In an effort to expand opportunities for area residents to enjoy the municipal lake parks, the Memphis City Council on September 7th voted to move forward with a pair of new additions at Lake Show Me and at the Old City Lake.

The City is partnering with the Missouri Department of Conservation to construct a new archery range at the Old City Lake. The council also approved an agreement with 3ONE7 Discs for the creation of a new 18-hole disc golf course at Lake Show Me.

The new shooting range for bow enthusiasts will be constructed east of the dam at the Old City Lake as part of a $4,993 Community Archery Grant from MDC.

The total price tag for the project is estimated at $7,851, with nearly $3,000 in the form of in-kind labor to be provided by city crews.

Target holder materials were budgeted at $1,300 with $2,220 for concrete and supplies and additional $500 for lumber and roofing materials. The grant will also provide an additional $500 for backstop materials and paint as well as construction and installation of a prep table for archers to utilize.

The range will feature a single shooting line with four separate targets at varying distances. Each target will be four feet by four feet and is 12 inches thick and will be installed on a concrete pad and under a roof to preserve it from the elements.

Part of the city’s portion of the grant will be construction of a parking area adjacent to the range.

The agreement with 3ONE7 Discs out of Kirksville calls for the purchase of 18 Dynamic Discs Veteran cages, which are certified by the national association, meaning the course will be able to host sanctioned tournaments.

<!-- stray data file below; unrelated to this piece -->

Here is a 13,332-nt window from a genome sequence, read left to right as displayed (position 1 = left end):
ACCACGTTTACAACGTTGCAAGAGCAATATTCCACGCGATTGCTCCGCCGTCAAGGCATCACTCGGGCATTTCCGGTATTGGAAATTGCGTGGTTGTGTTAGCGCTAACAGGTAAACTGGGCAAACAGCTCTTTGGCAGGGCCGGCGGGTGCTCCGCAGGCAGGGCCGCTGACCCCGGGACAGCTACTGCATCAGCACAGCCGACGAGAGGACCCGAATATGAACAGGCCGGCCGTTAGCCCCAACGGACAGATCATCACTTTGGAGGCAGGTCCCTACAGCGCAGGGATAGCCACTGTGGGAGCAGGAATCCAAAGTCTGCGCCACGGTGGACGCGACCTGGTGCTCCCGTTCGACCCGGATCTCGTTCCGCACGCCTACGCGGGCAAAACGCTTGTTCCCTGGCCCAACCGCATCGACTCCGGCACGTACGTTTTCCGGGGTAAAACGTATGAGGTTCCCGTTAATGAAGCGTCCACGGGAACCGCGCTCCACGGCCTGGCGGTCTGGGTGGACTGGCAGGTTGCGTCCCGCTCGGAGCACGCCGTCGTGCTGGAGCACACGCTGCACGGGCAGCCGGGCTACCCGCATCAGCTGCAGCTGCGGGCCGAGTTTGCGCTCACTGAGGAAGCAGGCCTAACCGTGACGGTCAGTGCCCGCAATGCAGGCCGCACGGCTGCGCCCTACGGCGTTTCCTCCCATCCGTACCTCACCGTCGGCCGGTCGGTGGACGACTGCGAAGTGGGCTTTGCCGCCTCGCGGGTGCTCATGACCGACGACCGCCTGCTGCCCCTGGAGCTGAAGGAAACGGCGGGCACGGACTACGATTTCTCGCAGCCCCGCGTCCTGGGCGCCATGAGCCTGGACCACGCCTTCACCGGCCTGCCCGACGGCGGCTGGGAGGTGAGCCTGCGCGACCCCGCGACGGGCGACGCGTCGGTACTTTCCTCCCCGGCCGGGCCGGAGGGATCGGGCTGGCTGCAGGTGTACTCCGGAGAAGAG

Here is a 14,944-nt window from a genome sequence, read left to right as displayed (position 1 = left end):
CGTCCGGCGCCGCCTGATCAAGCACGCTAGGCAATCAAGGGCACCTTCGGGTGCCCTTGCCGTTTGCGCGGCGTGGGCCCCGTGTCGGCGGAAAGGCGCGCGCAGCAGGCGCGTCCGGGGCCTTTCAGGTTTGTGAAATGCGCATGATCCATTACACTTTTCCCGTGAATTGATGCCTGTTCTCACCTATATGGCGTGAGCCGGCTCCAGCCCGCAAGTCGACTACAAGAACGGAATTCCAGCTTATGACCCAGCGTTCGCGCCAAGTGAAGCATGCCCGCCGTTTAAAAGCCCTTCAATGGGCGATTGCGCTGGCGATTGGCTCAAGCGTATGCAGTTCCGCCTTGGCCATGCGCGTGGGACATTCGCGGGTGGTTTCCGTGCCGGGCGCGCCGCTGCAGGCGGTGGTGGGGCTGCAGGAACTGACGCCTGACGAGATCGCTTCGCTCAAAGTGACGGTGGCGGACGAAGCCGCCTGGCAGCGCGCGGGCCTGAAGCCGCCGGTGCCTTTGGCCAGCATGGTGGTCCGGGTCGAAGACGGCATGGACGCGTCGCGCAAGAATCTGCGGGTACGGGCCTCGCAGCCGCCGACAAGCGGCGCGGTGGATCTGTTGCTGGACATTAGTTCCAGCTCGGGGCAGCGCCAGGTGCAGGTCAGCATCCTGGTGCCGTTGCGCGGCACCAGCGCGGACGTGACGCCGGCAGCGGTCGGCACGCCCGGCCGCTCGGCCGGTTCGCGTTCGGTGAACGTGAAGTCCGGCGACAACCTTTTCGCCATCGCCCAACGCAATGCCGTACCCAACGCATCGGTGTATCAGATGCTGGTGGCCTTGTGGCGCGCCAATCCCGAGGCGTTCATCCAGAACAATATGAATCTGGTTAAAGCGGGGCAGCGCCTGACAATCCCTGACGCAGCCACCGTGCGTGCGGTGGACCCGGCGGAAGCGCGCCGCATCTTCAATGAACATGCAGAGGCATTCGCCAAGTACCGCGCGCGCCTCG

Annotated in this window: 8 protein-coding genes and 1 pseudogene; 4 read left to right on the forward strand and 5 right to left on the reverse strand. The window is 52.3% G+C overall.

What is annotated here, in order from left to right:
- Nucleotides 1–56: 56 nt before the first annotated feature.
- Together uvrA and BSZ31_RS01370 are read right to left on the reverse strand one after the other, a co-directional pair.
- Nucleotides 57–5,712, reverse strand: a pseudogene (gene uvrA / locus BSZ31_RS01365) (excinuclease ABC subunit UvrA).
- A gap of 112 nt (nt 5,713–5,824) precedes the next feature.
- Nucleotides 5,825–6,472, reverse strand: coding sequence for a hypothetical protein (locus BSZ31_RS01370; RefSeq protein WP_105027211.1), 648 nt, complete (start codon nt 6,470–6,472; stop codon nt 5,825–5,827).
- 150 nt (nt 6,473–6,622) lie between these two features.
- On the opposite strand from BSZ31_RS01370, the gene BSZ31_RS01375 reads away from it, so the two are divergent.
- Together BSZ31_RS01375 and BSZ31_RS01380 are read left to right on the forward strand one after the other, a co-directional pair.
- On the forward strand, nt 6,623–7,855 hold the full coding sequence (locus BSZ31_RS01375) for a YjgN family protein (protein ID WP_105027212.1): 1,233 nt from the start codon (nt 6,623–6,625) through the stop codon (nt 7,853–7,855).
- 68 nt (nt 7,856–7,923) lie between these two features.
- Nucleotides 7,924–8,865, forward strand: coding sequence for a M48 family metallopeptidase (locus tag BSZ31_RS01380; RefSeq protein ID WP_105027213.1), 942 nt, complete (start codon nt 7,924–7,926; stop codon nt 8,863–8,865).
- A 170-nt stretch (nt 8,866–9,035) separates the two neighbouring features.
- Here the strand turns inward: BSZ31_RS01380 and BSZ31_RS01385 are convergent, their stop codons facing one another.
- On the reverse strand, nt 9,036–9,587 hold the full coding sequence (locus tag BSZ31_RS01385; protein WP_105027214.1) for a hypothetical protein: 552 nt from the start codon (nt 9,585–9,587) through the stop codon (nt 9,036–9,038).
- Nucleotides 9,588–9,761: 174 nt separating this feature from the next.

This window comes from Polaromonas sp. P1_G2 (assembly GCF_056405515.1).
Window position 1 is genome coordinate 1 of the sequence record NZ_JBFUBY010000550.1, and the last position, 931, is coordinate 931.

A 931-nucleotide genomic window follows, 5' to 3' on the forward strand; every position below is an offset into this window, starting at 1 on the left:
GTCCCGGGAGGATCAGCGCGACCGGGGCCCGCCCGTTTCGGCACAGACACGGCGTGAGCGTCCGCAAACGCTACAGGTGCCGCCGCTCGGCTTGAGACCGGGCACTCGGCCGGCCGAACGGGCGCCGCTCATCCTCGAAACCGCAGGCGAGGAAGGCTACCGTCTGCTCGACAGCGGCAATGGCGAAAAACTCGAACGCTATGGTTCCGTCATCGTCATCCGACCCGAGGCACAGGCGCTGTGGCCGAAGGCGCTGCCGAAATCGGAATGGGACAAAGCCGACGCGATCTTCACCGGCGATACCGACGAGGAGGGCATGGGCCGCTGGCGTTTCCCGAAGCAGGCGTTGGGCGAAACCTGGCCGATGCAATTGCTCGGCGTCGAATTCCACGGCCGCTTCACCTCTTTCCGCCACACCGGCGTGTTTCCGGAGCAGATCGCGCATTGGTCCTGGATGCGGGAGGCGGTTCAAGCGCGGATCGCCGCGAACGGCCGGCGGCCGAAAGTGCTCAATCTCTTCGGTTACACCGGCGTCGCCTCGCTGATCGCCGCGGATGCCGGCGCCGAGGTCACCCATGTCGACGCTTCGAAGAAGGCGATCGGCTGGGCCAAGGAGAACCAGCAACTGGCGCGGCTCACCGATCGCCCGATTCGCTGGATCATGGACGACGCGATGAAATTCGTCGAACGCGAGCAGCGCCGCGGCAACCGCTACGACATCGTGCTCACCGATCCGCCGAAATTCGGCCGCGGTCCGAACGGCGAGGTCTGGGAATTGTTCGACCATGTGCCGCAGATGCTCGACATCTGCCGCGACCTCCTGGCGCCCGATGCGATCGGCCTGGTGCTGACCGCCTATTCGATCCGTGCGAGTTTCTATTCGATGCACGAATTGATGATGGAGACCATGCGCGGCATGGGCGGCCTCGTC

Donny Powell of the Kirksville Disc Golf Club indicated members of his organization have volunteered to help install and construct the course and install the baskets and flags.

The course has been designed on an approximately 31 acre peninsula of ground on the south side of the lake. Hole distances will range from 215 feet to the mammoth 834 foot hole number 11. Total course length would be an estimated 7,407 feet, offering roughly three miles of walking on the 18-hole course.

Organizer Michelle Drummond noted that materials have been donated to help with the construction of a pair of bridges that will connect two separate sections of the course.

Initial cost estimates for the baskets, flags, tee signs and additional navigation signage was $7,353.

Drummond stated a portion of those costs is expected to be recovered through advertising opportunities at the course.

Powell said the lake backdrop combined with the various tree lines and other natural hazards will help create a number of signature holes, which golfers will be challenged by and can act as a drawing card for participants from across the region.

“Those signature type holes are what golfers remember,” said Powell. “They will be what everyone is talking about and definitely will help draw more people to your course.”

Powell pledged to host at least one or two tournaments annually at the new facility in an effort to draw more participants to town and help generate tourism revenue for the community.

Construction on both projects is expected to begin this fall.